National Health Blog Post Month

Dear 18 year old me

NHBPM Day 3 Prompt: Dear 18 year old me. Write a letter to yourself when you were 18. Be sure to tell yourself what to do more of, what to do less of, and what you have to look forward to in the next few (or several) years.

Dear Mike,

I am the ghost of your wild and crazy future.  I’m writing today to tell you about some exciting and horrifying events that will unfold in your future.  Let me tell you, you’re in for one hell of a ride.  So, lets begin.

I regret to inform you that your 18th year will be a rough one.  The day of your birthday, you’ll be at the hospital with a beloved uncle, hoping and praying that he’ll recover and be home soon.  A couple months later, just an hour after you’ve called the hospital to relay the news that you’ve aced your senior project presentation, your uncle will die with you having the chance to say good bye.
You’ll go to your senior prom two days later, but it won’t be a joyous occasion.  Two weeks after that, you’ll graduate high school.

You’ll head to college in August, 250 miles from home.  You’ll be lonely and scared, but you’ll adjust rather well over time.  And you’ll meet the love of your life on the first day your on campus.  And 9 years later, you’ll still be in love with her.

You’ll experience some tough breaks in college.  Like the broken leg you’ll endure just the first semester of your junior year.  You’ll question your ability to complete the semester and graduate on time because of this injury.  Yet, in your usual  stubborn way, you’ll trudge through that storm like every other.  You’ll have plenty of help, of course, but your own resilience will amaze you.  And everyone else.

You’ll graduate from college on time, and with honors.  You’ll struggle to make ends meet for a while, like so many will, but you’ll land a decent job.  And you’ll enjoy what you do. For a while anyway.  Like everyone else.

Then, just months after finally becoming eligible for health insurance at work, you’ll develop an infection.  A yeast infection.  And it won’t go away.  You’ll finally relent and go to the doctor.  The doctor will subject you to a battery of tests, and will diagnose you with type 2 diabetes and congestive heart failure.

You’ll fear for your life and lose much sleep because of haunting thoughts of dying in your sleep because your heart will be so weak.  You’ll learn to manage your diabetes quickly, and get into a routine of testing, medicating, and eating properly.  And you’ll use your knowledge of the internet to seek out information about your conditions.  And to find support.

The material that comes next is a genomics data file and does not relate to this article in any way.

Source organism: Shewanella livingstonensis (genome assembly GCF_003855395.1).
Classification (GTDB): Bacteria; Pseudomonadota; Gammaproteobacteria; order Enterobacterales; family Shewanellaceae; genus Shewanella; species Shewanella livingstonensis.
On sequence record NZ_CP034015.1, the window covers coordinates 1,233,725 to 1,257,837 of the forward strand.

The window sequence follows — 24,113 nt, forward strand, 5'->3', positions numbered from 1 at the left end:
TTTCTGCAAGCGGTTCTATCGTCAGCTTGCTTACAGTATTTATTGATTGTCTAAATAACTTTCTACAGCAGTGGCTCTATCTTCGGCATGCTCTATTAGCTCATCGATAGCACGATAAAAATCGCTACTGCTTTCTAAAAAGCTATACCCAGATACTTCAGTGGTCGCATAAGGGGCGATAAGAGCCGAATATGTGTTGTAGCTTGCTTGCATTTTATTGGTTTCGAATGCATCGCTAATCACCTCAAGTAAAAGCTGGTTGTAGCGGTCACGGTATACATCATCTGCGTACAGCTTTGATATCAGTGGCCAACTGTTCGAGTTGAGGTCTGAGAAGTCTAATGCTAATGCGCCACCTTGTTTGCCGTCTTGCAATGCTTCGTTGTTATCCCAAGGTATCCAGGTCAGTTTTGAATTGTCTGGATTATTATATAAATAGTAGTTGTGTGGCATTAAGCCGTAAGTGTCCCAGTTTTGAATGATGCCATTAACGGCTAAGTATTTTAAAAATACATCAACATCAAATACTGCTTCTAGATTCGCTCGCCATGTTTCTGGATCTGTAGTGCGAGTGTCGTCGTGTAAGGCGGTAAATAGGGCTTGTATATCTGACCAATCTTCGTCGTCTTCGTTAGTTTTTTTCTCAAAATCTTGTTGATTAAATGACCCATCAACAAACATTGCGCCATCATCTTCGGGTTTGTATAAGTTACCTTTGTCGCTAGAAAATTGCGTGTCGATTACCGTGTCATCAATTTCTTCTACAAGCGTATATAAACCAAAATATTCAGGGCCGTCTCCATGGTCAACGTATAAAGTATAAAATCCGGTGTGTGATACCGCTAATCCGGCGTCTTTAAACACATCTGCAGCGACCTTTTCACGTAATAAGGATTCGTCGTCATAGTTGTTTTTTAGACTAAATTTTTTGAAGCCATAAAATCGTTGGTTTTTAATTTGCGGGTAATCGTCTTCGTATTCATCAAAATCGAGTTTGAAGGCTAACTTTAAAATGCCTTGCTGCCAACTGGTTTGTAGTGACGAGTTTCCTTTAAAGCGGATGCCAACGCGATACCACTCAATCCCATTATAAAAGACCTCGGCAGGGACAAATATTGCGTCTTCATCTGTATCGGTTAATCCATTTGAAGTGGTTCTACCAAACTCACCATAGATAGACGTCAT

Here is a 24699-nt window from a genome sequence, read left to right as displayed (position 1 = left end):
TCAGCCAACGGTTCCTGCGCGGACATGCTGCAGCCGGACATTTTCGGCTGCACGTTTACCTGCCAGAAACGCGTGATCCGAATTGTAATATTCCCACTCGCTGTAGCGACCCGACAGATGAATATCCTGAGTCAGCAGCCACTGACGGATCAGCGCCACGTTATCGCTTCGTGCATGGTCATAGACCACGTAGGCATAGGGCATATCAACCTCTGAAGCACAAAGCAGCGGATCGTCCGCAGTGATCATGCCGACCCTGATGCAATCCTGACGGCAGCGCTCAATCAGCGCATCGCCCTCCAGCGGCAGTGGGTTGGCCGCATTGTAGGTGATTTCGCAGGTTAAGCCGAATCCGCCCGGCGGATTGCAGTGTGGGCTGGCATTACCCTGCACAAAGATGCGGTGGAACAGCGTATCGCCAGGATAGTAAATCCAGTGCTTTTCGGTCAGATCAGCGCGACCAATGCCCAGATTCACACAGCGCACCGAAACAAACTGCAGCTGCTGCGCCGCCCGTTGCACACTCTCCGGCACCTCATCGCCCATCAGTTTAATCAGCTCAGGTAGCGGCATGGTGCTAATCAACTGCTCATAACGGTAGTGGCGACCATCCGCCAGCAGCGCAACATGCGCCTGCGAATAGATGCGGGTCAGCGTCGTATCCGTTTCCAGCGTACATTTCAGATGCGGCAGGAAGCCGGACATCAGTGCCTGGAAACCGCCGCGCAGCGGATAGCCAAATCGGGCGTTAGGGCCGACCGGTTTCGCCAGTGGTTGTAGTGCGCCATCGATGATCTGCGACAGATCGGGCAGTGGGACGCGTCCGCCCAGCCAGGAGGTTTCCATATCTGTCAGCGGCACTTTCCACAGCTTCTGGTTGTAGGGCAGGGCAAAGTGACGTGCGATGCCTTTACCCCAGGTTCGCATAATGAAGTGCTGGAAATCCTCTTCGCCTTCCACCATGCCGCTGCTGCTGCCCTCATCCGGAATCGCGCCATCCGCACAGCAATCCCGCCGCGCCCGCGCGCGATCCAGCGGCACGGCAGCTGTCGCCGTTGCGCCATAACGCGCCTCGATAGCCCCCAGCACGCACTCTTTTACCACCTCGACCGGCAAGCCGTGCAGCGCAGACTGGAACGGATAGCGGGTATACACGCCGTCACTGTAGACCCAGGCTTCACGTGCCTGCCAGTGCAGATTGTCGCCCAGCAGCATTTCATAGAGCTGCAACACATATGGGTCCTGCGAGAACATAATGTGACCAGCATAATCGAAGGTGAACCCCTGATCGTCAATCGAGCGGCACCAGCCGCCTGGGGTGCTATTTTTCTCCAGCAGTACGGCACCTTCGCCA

After discovering social networks and blogs devoted to diabetes, and seeing the value of them, you’ll launch a blog of your own.  You’ll tell your story, eventually be published in a national diabetes magazine, and travel the country to meet other people with diabetes.

And through the experiences with your health, advocacy efforts, etc… you’ll find a reason and purpose for living.  And finally, you’ll realize how short and precious life really is.  You’ll commit yourself to living each day to the fullest.

So, there you have it.  A glimpse into your future.  Probably not at all what you expected, but it is what it is.  And you’ll learn to deal with it.  And maybe even be thankful for the experiences you have along the way.

And remember, “Life is not a journey to the grave with intentions of arriving safely in a pretty well-preserved body, but rather to skid in broadside, thoroughly used up, totally worn out and loudly proclaiming … WOW! What a ride!”

An Older, Wiser You.


This post was written as part of NHBPM – 30 health posts in 30 days:

Living with a Confusing Pancreas and a Broken Heart at age 36 #Diabetes #LADA #CongestiveHeartFailure. #MakeDiabetesVisible Creator, #ALittleHeartCanDoBigThings Creator, Advocate, Blogger, Nature Photographer.


  • Scott S

    Nice post. In hindsight, I wonder how many of us would do things differently if given the opportunity. For example, would I have fought the outright conflicts-of-interest that ushered in the biotech industry had I known about them back in high school? Or what about the outright discontinuation of insulin formulations that many relied upon without a change in FDA policy on importation? Knowing things I that I did not know about then but know today might make the world we live in today a very different place! Thanks for a thought-provoking post!

  • Jen

    Great post Mike, I really enjoyed reading it.

    The common theme I keep seeing in everyone’s letters is an understanding (now) that life is precious and appreciation for each and every day. None of our 18 year old selves seemed to know that, but we all do know, regardless of whether we are now in our 20s, 30s, 40s, 50s…

    I look forward to reading the rest of your #NHBPM posts!